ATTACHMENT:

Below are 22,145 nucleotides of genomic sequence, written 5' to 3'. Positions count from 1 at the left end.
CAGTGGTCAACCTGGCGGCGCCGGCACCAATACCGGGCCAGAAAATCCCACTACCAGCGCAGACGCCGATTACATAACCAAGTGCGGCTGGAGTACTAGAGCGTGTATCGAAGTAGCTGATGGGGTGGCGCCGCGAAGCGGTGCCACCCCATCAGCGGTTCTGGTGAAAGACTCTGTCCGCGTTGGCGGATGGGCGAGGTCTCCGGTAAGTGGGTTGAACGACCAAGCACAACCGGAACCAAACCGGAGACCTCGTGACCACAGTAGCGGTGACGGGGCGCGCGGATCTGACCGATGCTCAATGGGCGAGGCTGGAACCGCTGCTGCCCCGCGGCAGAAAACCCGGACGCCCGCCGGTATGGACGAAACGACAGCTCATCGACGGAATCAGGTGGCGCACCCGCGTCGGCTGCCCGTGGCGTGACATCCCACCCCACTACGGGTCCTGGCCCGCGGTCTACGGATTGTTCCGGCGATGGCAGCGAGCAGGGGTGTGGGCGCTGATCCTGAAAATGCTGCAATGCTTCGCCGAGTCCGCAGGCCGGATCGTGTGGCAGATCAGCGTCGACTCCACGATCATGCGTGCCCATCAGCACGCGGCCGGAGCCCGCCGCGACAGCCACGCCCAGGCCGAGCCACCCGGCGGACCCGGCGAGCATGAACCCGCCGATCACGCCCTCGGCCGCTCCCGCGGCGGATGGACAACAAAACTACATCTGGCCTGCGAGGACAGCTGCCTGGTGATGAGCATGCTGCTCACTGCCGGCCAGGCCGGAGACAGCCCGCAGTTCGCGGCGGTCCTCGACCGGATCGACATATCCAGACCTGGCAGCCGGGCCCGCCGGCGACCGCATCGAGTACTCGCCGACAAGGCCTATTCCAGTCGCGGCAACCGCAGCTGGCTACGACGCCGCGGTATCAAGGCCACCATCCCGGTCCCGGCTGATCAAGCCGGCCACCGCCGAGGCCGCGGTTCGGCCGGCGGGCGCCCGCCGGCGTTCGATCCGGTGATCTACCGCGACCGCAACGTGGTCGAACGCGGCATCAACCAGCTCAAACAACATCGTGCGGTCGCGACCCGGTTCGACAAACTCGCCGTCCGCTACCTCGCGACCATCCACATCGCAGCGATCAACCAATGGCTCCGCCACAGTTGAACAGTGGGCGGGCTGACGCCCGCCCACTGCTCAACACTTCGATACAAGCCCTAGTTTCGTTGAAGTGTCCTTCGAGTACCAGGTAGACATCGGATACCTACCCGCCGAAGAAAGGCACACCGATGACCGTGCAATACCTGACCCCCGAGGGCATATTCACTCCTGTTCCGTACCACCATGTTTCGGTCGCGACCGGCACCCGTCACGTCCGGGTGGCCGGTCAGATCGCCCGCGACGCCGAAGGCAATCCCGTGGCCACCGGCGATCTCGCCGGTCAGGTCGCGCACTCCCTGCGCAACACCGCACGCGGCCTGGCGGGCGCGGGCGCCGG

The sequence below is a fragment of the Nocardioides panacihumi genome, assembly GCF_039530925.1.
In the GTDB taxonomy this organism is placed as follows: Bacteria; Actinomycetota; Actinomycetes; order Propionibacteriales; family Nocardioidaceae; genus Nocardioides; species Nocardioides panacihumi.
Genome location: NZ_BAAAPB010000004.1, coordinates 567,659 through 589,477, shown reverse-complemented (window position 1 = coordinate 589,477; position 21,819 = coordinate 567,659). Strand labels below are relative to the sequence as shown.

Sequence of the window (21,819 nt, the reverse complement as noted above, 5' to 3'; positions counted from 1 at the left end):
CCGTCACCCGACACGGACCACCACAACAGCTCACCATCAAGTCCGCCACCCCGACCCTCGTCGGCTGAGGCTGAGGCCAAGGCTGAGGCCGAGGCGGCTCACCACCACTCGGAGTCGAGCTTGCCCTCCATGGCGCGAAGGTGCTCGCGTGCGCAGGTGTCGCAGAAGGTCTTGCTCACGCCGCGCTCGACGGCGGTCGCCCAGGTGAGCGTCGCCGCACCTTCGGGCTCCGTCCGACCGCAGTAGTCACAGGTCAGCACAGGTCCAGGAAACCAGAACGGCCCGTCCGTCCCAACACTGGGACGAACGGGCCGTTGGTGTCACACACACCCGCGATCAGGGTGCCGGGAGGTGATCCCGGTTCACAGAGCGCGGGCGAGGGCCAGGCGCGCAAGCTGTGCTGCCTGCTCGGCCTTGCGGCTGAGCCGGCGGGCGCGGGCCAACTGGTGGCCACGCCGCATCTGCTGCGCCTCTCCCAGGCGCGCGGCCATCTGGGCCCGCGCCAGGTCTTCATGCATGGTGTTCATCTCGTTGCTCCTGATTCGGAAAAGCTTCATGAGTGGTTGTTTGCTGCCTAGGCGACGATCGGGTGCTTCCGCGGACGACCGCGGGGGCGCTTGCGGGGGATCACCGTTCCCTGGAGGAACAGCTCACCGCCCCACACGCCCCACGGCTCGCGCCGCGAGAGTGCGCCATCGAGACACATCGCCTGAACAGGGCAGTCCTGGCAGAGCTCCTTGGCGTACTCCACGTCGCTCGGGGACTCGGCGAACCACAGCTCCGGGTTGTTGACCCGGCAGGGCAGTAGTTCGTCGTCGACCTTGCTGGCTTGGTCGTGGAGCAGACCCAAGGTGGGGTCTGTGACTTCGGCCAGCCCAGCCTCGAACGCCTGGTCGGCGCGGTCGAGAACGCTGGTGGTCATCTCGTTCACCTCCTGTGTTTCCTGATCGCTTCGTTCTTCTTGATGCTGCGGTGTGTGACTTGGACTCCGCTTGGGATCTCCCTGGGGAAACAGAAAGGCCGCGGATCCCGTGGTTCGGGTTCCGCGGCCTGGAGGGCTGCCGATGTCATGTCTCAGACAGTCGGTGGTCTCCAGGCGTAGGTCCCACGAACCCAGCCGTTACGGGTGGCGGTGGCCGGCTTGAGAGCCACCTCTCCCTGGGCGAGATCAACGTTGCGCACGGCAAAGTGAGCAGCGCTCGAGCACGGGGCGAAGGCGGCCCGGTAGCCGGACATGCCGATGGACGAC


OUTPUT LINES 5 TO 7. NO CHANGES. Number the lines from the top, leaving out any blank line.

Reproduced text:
Genome location: NZ_BAAAPB010000004.1, coordinates 567,659 through 589,477, shown reverse-complemented (window position 1 = coordinate 589,477; position 21,819 = coordinate 567,659). Strand labels below are relative to the sequence as shown.

Sequence of the window (21,819 nt, the reverse complement as noted above, 5' to 3'; positions counted from 1 at the left end):
CCGTCACCCGACACGGACCACCACAACAGCTCACCATCAAGTCCGCCACCCCGACCCTCGTCGGCTGAGGCTGAGGCCAAGGCTGAGGCCGAGGCGGCTCACCACCACTCGGAGTCGAGCTTGCCCTCCATGGCGCGAAGGTGCTCGCGTGCGCAGGTGTCGCAGAAGGTCTTGCTCACGCCGCGCTCGACGGCGGTCGCCCAGGTGAGCGTCGCCGCACCTTCGGGCTCCGTCCGACCGCAGTAGTCACAGGTCAGCACAGGTCCAGGAAACCAGAACGGCCCGTCCGTCCCAACACTGGGACGAACGGGCCGTTGGTGTCACACACACCCGCGATCAGGGTGCCGGGAGGTGATCCCGGTTCACAGAGCGCGGGCGAGGGCCAGGCGCGCAAGCTGTGCTGCCTGCTCGGCCTTGCGGCTGAGCCGGCGGGCGCGGGCCAACTGGTGGCCACGCCGCATCTGCTGCGCCTCTCCCAGGCGCGCGGCCATCTGGGCCCGCGCCAGGTCTTCATGCATGGTGTTCATCTCGTTGCTCCTGATTCGGAAAAGCTTCATGAGTGGTTGTTTGCTGCCTAGGCGACGATCGGGTGCTTCCGCGGACGACCGCGGGGGCGCTTGCGGGGGATCACCGTTCCCTGGAGGAACAGCTCACCGCCCCACACGCCCCACGGCTCGCGCCGCGAGAGTGCGCCATCGAGACACATCGCCTGAACAGGGCAGTCCTGGCAGAGCTCCTTGGCGTACTCCACGTCGCTCGGGGACTCGGCGAACCACAGCTCCGGGTTGTTGACCCGGCAGGGCAGTAGTTCGTCGTCGACCTTGCTGGCTTGGTCGTGGAGCAGACCCAAGGTGGGGTCTGTGACTTCGGCCAGCCCAGCCTCGAACGCCTGGTCGGCGCGGTCGAGAACGCTGGTGGTCATCTCGTTCACCTCCTGTGTTTCCTGATCGCTTCGTTCTTCTTGATGCTGCGGTGTGTGACTTGGACTCCGCTTGGGATCTCCCTGGGGAAACAGAAAGGCCGCGGATCCCGTGGTTCGGGTTCCGCGGCCTGGAGGGCTGCCGATGTCATGTCTCAGACAGTCGGTGGTCTCCAGGCGTAGGTCCCACGAACCCAGCCGTTACGGGTGGCGGTGGCCGGCTTGAGAGCCACCTCTCCCTGGGCGAGATCAACGTTGCGCACGGCAAAGTGAGCAGCGCTCGAGCACGGGGCGAAGGCGGCCCGGTAGCCGGACATGCCGATGGACGAC